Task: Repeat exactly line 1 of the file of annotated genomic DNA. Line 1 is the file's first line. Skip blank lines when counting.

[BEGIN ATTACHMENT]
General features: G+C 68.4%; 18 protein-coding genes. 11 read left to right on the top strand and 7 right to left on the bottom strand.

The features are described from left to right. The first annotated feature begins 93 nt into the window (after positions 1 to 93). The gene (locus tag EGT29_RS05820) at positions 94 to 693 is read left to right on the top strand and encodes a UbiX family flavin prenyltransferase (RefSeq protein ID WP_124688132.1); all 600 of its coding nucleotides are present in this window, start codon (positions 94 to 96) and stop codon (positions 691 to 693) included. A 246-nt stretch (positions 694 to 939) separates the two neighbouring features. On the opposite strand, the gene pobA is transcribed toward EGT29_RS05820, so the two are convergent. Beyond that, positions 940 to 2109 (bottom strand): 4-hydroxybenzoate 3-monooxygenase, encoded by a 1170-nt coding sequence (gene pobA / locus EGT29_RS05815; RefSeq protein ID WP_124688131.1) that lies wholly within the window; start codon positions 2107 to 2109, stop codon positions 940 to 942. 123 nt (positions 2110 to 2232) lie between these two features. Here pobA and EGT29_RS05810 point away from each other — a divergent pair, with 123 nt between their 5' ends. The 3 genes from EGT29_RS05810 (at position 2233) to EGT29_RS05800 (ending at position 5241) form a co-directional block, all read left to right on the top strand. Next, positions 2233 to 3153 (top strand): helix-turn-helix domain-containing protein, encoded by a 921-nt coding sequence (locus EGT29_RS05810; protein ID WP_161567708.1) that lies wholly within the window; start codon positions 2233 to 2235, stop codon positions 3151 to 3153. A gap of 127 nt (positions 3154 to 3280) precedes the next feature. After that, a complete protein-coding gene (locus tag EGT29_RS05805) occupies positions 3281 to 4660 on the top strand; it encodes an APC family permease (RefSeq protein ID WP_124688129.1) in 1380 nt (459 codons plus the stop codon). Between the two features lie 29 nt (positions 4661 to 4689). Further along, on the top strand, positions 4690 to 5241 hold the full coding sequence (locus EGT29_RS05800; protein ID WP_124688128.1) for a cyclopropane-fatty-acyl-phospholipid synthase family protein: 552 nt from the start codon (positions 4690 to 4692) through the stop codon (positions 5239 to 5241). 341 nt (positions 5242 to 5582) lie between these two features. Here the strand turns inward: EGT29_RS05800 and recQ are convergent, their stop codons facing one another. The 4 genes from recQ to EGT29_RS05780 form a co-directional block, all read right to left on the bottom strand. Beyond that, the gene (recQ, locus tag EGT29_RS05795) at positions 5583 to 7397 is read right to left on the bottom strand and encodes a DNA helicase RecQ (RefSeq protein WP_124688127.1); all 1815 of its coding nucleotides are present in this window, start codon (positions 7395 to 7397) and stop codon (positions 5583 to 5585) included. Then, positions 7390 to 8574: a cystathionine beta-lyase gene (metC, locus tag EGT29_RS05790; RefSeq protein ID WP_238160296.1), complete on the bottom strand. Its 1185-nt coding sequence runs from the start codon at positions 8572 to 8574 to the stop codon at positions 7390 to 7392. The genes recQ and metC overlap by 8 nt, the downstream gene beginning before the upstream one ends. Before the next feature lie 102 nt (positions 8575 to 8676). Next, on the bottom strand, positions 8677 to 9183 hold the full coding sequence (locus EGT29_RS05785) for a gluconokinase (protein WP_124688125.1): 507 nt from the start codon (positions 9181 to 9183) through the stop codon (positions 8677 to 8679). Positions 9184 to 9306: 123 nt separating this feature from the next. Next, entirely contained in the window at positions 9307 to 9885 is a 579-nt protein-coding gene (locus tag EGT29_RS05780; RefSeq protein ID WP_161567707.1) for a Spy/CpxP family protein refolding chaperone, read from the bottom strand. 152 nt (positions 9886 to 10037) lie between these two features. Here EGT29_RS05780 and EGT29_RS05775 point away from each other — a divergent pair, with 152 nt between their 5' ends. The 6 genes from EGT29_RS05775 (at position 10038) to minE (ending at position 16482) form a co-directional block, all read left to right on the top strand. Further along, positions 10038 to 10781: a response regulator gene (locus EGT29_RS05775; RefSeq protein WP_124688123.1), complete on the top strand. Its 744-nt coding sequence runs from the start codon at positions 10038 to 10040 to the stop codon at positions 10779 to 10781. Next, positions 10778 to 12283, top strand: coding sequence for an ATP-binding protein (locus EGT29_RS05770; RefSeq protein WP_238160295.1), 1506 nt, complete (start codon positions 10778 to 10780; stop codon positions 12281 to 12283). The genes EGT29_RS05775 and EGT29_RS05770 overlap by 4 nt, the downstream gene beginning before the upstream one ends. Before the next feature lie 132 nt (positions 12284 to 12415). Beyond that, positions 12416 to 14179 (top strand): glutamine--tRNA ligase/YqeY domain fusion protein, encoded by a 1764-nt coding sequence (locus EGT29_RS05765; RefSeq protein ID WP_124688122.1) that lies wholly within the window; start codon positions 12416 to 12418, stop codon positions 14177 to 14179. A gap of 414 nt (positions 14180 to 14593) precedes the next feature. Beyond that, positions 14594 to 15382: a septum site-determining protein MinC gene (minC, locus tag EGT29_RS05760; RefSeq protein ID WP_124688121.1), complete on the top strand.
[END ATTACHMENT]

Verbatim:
General features: G+C 68.4%; 18 protein-coding genes. 11 read left to right on the top strand and 7 right to left on the bottom strand.